by Shawna Graves, Office of Public Relations
Sul Ross State University Dean of Agriculture and Natural Resource Sciences (ANRS) Bonnie Warnock, PhD, received the surprise of her life at a rodeo exhibition at the S.A.L.E. Arena August 22.
The rodeo was for visiting Texas State University Board of Regents and featured the Sul Ross rodeo team in eight events.
Before the performance, students from the College of ANRS gathered in front of the audience to surprise Warnock with a beautiful Quarter Horse named Zoe.
It was such an unexpected gesture, that Warnock blanked out and doesn’t remember how she got on the mare for their honorary lap around the arena.
“I was so overwhelmed and surprised,” she said.
Warnock grew up on a horse. “I’ve had a horse since I was four years old until 2011,” she explained.
For the past eight years she held off on getting another one. “I didn’t need one,” was her self-restraining logic.
Perhaps part of Warnock’s reasoning was so she could put students first. It’s no secret that she makes excellence in teaching a priority.
Warnock is the Clint Josey Endowed Chair for Sustainable Ranch Management, a multiple-time recipient of outstanding teaching awards, has received an Excellence in Ecological Restoration Award and many other accolades.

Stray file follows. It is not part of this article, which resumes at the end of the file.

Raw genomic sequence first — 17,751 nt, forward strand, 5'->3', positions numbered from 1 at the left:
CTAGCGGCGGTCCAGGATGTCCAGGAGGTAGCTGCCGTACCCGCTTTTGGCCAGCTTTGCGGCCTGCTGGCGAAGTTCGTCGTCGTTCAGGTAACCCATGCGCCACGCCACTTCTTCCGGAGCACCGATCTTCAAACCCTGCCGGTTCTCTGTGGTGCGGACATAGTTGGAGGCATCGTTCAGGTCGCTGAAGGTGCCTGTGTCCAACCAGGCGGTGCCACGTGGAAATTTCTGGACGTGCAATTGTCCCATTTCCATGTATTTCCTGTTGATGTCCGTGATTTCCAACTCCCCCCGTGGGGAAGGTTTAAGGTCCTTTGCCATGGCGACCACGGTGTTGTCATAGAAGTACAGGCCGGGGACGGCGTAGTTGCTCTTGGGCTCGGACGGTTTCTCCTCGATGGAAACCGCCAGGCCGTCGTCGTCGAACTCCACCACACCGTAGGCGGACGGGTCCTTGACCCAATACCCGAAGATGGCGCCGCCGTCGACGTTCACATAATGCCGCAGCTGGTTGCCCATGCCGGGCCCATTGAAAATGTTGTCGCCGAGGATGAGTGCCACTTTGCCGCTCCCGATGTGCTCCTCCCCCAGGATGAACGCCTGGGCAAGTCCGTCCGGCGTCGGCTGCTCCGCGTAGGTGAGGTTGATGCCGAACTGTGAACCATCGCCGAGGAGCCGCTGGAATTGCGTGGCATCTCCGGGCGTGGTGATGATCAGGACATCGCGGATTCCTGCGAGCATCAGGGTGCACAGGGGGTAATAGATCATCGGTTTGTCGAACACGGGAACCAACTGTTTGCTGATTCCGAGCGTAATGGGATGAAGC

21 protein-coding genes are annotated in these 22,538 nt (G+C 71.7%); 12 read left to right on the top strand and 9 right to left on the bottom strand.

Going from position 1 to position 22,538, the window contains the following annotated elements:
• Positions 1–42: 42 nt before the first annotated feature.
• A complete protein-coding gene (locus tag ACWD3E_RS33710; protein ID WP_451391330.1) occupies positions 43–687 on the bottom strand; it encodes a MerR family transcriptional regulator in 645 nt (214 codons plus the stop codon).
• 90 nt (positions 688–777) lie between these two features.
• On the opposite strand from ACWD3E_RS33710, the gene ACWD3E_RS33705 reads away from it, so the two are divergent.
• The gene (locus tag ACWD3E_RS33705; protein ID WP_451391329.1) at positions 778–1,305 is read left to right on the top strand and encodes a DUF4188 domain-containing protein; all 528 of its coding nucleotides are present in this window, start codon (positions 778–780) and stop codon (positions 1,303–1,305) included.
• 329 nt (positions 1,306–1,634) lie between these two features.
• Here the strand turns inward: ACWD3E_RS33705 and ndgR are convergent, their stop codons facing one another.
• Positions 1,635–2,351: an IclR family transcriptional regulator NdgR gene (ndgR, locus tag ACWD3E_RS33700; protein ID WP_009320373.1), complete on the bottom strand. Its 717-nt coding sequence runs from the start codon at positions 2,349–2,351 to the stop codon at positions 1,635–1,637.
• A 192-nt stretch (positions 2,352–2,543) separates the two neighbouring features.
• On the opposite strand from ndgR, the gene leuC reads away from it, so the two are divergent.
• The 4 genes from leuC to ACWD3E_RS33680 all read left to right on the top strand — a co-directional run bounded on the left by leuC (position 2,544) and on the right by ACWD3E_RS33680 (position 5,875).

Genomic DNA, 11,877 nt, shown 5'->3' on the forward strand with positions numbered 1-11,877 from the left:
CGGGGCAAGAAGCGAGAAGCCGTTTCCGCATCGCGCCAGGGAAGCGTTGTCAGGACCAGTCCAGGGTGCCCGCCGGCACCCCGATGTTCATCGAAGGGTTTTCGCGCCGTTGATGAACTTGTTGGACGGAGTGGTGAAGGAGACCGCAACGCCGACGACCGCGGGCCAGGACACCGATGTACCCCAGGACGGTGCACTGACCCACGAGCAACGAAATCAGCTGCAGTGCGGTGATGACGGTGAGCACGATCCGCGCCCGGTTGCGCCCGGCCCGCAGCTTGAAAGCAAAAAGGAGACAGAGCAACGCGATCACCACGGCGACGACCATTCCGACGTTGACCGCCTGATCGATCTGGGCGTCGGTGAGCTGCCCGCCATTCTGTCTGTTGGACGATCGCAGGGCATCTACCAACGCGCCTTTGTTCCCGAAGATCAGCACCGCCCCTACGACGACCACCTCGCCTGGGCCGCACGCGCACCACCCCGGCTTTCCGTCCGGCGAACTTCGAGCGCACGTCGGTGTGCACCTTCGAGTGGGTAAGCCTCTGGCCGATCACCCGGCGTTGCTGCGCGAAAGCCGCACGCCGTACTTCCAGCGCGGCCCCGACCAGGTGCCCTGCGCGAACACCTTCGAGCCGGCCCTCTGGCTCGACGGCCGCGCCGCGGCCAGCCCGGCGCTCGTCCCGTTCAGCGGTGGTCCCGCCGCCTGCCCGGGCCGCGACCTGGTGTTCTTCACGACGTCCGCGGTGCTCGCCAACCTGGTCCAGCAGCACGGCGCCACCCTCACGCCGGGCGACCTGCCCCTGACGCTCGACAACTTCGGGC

Besides her own accomplishments, Warnock has mentored many students to academic achievements of their own.
To top it off, Warnock was named Dean of the College of Agriculture and Natural Resource Management in 2018.
Students get to know their Dean in a unique way because she works side by side with them on extracurricular projects.
“Anything she asks students to do, she will do too,” Warnock’s husband and frequent volunteer on campus projects, Seth Warnock said.
“Students saw her painting the gate, so they jumped in to help. They saw her working on new pens and they jumped in to do the same,” he said.
“They just wanted to acknowledge that they see all the things she does that isn’t part of the pay. She does it because it’s the right thing to do. And she’s gone to battle for them for so many different things,” he continued.
It’s not easy to surprise someone with a 1200-pound animal, especially one that is the right fit.
Earlier this year, friends tricked Warnock into riding Zoe to make sure the pair were right for each other. They had an immediate bond and Warnock asked if she could buy the mare for herself.
She was told the horse was already promised to someone else. After that day, Warnock began looking for a horse but couldn’t find one that measured up to Zoe.
She never caught on to the ruse as months passed by and Rodeo Coach CJ Aragon, friends and students pitched in to secretly pay for and house Zoe until last week.
The pair are getting along famously. “Just the other day, Bonnie went to a meeting with horse slobber on her shirt,” husband Seth informed.